Tips and Useful Information for DNA Cloning

Epicentre's Scientists frequently need to clone and express genes as part of their R&D projects. These genes may be cloned directly from restriction enzyme-digested genomic DNA or cDNA or, if the gene sequence is known, the insert may be obtained by PCR amplification using genomic DNA or cDNA as a template. Whatever the source of the insert, they believe the following tips will enable you to efficiently and successfully clone your gene.

Tip # 1. Don't expose your insert to UV light.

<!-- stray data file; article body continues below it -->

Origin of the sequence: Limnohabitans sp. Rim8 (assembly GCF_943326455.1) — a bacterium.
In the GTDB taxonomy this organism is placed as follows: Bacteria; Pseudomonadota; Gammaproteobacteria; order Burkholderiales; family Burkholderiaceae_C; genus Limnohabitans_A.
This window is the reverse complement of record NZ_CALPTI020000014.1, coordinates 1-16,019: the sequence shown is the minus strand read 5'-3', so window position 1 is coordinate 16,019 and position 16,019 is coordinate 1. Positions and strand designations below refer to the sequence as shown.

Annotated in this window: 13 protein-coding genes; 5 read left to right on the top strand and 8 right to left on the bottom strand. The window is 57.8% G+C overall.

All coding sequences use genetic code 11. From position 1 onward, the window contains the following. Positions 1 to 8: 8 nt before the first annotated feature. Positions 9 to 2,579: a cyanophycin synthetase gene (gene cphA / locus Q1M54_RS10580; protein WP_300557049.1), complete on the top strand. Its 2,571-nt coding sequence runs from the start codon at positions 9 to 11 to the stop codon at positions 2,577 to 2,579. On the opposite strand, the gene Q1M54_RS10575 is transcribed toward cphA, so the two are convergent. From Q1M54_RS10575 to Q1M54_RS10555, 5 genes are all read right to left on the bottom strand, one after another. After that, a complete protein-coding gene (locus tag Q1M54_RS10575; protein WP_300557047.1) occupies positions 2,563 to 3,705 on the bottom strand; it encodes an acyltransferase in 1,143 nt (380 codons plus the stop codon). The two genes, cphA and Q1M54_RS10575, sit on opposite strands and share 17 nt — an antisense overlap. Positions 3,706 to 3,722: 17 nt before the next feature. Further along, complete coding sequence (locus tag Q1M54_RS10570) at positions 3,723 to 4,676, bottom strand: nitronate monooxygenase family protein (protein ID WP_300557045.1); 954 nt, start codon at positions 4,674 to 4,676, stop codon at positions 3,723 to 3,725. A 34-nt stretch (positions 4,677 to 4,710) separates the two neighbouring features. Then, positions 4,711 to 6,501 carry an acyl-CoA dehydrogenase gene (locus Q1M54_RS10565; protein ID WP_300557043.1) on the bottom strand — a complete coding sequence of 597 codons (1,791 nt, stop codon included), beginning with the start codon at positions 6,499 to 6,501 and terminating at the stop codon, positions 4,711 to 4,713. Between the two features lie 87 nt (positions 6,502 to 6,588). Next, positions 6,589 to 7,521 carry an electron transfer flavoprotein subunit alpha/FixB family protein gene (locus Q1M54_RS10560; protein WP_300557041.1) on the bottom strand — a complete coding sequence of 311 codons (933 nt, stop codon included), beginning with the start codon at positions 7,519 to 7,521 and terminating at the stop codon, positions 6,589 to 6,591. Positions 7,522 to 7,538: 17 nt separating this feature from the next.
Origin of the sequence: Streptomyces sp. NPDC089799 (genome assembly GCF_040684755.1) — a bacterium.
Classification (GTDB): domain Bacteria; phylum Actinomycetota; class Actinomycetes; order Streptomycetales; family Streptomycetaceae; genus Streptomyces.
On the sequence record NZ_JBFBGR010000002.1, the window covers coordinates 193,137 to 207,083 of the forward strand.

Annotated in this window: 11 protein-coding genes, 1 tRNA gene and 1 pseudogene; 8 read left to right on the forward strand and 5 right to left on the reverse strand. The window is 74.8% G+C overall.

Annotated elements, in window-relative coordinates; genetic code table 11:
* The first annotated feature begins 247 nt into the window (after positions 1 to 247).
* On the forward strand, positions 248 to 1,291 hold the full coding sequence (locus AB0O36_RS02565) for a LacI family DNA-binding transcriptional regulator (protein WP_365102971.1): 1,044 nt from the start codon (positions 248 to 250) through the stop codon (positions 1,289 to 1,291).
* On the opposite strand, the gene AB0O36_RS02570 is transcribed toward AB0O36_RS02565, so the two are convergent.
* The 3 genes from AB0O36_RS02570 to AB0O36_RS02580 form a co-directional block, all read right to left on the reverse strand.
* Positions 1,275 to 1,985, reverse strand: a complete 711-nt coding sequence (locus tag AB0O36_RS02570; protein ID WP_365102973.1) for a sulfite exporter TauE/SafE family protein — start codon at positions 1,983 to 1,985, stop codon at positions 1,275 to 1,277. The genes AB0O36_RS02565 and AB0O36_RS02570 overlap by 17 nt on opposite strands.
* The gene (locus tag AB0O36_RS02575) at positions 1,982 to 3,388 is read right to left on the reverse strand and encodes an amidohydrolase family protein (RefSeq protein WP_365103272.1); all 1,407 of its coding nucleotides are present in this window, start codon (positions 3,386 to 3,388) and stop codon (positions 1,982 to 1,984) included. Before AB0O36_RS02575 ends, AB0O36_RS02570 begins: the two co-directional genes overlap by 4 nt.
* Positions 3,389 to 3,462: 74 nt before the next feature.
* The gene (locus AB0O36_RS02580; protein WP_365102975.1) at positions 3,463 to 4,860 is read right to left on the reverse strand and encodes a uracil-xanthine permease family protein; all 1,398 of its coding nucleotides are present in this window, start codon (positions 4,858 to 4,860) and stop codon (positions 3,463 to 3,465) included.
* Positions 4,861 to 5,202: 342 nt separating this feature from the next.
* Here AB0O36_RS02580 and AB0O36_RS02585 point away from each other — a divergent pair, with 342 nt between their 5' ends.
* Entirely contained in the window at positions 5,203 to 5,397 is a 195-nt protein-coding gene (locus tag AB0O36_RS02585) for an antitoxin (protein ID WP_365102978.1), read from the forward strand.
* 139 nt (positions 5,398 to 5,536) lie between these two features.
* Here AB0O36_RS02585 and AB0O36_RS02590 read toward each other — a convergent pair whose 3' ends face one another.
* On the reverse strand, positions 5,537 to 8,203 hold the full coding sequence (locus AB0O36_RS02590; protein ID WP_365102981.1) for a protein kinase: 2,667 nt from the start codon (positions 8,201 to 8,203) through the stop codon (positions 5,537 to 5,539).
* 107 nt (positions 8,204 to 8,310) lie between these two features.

UV transilluminators have been used for many years for visualizing DNA bands separated on agarose electrophoresis gels. Damage to DNA by the UV light is enough to be detectable after even 5 seconds of exposure and enough to make certain regions unreadable on a sequencing gel within 60 seconds. One solution to avoid exposure of the gel-separated DNA to UV is to run an extra duplicate lane next to the lane with the fragment to be cloned. The duplicate lane is cut out of the gel, stained and visualized on the transilluminator and then used as a marker for where to cut out the band from the lane that is not exposed to UV. A better solution is to use a Dark Reader™ Visible Light Transilluminator from Clare Chemical Company. A Dark Reader uses only visible light, which does not damage DNA and is not harmful to people, and two filters. The gel is first exposed to light that has passed through a blue filter. It filters out all wavelengths except the excitation wavelength of the intercalator dye. Then, the bands are viewed through an orange filter, which only allows the excitation wavelengths to pass through. Sensitivity using SYBR Gold or other dyes exceeds UV light with ethidium bromide. More important, exposure to Dark Reader light does not affect cloning efficiency. In one experiment at Epicentre, a 30-second exposure of phage T7 DNA to UV light on a transilluminator decreased the number of transformants obtained using that DNA as an insert by more than two orders of magnitude, but a 5-minute exposure to Dark Reader light had no effect on cloning efficiency. See www.clarechemical.com for more information.